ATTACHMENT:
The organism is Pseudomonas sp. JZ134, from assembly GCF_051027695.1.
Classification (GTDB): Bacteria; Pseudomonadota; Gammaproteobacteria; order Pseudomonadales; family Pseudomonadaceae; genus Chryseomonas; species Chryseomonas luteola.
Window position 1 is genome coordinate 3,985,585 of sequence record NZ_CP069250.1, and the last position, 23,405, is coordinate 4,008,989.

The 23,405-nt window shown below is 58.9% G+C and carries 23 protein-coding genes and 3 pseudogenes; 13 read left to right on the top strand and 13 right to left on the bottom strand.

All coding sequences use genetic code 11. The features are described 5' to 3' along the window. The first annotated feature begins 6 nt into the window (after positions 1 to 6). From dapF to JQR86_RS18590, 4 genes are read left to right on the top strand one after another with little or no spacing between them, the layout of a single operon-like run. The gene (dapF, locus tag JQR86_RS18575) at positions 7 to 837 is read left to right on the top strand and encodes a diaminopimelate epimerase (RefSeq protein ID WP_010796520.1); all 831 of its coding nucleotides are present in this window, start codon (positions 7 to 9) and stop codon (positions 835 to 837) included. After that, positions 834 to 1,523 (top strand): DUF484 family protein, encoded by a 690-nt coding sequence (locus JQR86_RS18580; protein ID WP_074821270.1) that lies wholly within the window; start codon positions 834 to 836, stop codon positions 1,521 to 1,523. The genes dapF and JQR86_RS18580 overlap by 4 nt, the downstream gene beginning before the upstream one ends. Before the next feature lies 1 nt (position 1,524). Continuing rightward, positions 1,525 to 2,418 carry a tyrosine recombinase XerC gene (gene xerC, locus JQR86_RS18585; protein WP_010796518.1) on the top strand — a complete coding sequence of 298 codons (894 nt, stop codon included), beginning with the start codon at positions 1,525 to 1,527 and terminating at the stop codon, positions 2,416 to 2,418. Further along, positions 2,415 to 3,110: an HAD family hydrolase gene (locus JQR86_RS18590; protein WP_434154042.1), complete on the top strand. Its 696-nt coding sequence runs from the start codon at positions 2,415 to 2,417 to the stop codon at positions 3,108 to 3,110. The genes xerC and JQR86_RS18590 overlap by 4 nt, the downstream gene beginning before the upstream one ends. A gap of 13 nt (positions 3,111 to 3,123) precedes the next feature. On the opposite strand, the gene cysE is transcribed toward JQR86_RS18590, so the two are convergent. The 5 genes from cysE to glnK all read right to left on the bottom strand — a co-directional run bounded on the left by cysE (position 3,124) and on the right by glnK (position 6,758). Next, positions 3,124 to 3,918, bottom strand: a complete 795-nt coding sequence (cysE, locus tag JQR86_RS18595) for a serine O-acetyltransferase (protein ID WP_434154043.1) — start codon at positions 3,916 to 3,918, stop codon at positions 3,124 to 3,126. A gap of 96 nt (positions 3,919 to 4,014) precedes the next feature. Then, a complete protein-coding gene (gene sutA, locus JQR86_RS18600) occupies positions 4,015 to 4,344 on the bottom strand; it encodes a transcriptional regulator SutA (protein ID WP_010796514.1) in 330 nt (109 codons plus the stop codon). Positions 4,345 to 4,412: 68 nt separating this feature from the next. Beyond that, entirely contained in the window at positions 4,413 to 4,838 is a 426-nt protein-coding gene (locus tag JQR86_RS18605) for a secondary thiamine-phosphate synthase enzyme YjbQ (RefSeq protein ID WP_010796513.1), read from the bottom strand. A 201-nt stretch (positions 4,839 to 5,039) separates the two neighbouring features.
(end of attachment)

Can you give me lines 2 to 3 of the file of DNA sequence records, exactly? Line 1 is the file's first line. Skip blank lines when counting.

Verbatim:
Classification (GTDB): Bacteria; Pseudomonadota; Gammaproteobacteria; order Pseudomonadales; family Pseudomonadaceae; genus Chryseomonas; species Chryseomonas luteola.
Window position 1 is genome coordinate 3,985,585 of sequence record NZ_CP069250.1, and the last position, 23,405, is coordinate 4,008,989.